The Limited Times

Now you can see non-English news...

Climate goals - and finally get away from the Soviet drip: Why the Baltic Sea states rely on wind


With a massive expansion of offshore wind energy, Poland and the Baltic states are trying to achieve their climate goals - and to gain more independence from Russia.

With a massive expansion of offshore wind energy, Poland and the Baltic states are trying to achieve their climate goals - and to gain more independence from Russia.

  • Poland * and the Baltic states want to use the offshore potential of the Baltic Sea.

  • In the future, wind power could have a significant share in the energy production of these countries.

  • This could not only help to achieve the climate goals - energy companies are also hoping for a future opportunity.

Warsaw - For the countries that have previously relied on fossil energy sources such as coal and oil shale, achieving the climate targets is a particular problem.

For example for the countries in the Baltic States.

You are also facing another challenge: You want to secure the power supply via the European grid in order to avoid dependency on Russia * and Belarus.

The good news for the countries on the southern and eastern fringes of the Baltic Sea: All of these objectives can be easily combined with the expansion of offshore wind power in the adjacent sea.

The dominance of fossil fuels such as coal (Poland), gas and the extremely high-emission oil shale (Estonia) is now to be broken through the increased expansion of offshore wind energy.

Poland: Wind power should fix it: Offshore plans along the Baltic coast

In Poland *, given the natural wind conditions, onshore wind power is less promising than offshore wind power plants on the Baltic Sea. The state has already begun awarding concessions for offshore wind farms and connecting them to the power grid.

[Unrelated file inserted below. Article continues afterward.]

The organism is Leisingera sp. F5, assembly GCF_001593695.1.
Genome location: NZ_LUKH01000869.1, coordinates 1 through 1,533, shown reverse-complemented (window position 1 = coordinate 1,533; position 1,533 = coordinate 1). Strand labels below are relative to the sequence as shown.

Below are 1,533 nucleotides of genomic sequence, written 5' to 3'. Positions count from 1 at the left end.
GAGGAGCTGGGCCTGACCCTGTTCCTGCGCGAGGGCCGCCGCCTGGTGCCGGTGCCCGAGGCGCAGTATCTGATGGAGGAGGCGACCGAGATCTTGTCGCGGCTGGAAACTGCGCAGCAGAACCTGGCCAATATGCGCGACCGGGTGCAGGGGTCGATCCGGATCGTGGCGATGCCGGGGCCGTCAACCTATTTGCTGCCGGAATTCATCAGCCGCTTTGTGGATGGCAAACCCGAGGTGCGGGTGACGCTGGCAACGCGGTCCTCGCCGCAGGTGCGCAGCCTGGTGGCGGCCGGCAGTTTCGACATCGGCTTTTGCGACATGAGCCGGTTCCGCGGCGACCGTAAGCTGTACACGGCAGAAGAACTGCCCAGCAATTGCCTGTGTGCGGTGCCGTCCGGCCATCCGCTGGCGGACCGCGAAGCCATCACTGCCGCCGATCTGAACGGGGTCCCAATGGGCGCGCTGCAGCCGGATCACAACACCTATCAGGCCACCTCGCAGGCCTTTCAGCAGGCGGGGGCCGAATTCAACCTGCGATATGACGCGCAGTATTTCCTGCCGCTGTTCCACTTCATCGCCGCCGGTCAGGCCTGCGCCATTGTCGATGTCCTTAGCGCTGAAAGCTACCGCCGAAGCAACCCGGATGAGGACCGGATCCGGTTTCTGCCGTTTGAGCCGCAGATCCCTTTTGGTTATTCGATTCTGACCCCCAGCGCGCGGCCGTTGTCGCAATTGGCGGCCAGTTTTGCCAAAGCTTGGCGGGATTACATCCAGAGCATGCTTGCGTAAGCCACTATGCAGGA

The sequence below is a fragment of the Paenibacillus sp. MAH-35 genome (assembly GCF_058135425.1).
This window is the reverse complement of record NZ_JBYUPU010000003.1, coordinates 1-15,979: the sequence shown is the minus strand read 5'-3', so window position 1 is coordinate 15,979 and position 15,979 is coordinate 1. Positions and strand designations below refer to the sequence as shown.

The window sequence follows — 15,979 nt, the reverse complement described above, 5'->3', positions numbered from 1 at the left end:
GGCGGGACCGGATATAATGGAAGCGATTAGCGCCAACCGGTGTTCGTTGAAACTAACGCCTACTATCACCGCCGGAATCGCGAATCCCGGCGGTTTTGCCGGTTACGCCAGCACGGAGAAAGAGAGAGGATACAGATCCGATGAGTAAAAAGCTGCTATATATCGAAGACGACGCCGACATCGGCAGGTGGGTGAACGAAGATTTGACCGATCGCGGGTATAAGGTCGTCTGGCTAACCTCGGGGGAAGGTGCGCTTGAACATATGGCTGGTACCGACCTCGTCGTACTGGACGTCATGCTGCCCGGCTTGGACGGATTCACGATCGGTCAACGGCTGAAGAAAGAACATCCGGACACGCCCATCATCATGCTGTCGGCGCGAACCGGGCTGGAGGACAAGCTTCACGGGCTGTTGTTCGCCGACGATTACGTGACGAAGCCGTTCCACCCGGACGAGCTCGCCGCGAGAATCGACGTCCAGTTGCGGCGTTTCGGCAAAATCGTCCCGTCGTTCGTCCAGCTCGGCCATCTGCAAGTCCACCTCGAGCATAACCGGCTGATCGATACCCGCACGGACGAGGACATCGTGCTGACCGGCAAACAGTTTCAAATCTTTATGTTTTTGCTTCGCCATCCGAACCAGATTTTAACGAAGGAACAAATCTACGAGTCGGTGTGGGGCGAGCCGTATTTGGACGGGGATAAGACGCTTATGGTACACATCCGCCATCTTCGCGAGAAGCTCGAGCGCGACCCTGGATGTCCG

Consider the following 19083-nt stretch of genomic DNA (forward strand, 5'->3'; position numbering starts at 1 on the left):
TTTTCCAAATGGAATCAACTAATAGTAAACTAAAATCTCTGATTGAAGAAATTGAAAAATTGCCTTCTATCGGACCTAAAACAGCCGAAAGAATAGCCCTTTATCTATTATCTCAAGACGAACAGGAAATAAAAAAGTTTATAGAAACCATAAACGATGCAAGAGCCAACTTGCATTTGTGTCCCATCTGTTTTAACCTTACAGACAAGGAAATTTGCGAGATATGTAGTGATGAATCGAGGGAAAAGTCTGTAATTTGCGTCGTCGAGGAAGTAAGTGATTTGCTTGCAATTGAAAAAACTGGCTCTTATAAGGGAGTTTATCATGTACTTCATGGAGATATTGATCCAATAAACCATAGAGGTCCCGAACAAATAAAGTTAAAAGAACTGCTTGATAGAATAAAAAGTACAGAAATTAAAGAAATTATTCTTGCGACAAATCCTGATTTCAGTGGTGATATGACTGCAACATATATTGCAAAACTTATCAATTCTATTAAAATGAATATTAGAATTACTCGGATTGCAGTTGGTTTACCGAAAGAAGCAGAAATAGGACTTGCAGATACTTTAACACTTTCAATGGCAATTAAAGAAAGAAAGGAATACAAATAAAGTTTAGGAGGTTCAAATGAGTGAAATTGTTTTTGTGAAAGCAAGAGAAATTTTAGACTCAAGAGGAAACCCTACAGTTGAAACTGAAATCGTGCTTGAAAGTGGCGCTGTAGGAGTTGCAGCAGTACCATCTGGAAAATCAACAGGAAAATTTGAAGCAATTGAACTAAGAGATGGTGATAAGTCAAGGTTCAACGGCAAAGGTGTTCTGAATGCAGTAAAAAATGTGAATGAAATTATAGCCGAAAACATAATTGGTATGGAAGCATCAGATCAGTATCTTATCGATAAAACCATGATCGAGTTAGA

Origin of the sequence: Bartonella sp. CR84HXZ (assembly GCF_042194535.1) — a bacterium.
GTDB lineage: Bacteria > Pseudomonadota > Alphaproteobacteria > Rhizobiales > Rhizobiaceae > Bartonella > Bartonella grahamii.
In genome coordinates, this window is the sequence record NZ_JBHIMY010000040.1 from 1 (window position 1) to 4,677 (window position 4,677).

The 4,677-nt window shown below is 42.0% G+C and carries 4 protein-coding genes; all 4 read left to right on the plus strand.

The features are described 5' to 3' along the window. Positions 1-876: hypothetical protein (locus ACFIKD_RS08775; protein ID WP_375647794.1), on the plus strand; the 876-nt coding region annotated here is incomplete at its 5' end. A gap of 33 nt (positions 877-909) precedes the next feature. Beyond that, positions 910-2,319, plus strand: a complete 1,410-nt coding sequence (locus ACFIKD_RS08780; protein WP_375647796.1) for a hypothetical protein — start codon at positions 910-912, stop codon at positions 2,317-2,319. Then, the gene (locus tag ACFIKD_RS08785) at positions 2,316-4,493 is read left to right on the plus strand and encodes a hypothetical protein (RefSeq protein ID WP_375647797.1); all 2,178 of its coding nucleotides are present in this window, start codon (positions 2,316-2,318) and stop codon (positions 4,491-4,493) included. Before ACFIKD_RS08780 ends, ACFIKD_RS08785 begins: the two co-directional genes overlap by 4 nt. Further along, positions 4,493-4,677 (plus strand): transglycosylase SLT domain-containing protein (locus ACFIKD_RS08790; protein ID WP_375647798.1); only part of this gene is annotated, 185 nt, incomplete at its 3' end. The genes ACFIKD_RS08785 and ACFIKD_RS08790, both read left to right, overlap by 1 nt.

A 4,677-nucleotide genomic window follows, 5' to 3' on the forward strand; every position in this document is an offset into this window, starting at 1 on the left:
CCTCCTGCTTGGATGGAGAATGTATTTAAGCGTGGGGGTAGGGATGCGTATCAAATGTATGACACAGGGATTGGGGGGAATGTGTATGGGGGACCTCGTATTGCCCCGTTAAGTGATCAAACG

The plans of the Polish government envisage further projects until 2030 with an output of just under 11 gigawatts (GW). By 2050 it should even be 28 GW. The Balts see a solution for their climate policy in offshore wind power. The Lithuanian Ministry of Energy estimates the potential at 700 MW in the medium term. With this output, up to 3 terawatt hours (TWh) could be generated annually - which corresponds to a quarter of the annual electricity consumption in Lithuania. By the year 2050, Lithuania could even achieve an output of over 15 GW of offshore wind capacity. The Latvian and Estonian governments have agreed to work closely together to expand offshore capacities. A capacity of up to 1 GW is planned. This could guarantee up to 20 percent of the electricity demand in Latvia and Estonia in the future.

“We are at the beginning of a long and challenging journey in which two good neighbors efficiently bundle their know-how, their resources and their commitment in order to improve cross-border connectivity and increase security of supply for the Baltic States.

In addition, it is undoubtedly another important step towards achieving the goals of European green policy, ”Estonian Minister of Economy and Infrastructure Taavi Aas told the

Baltic Times.

His Latvian colleague Janis Vitenbergs, who heads the Latvian Ministry of Economic Affairs, also emphasized the advantages of wind power.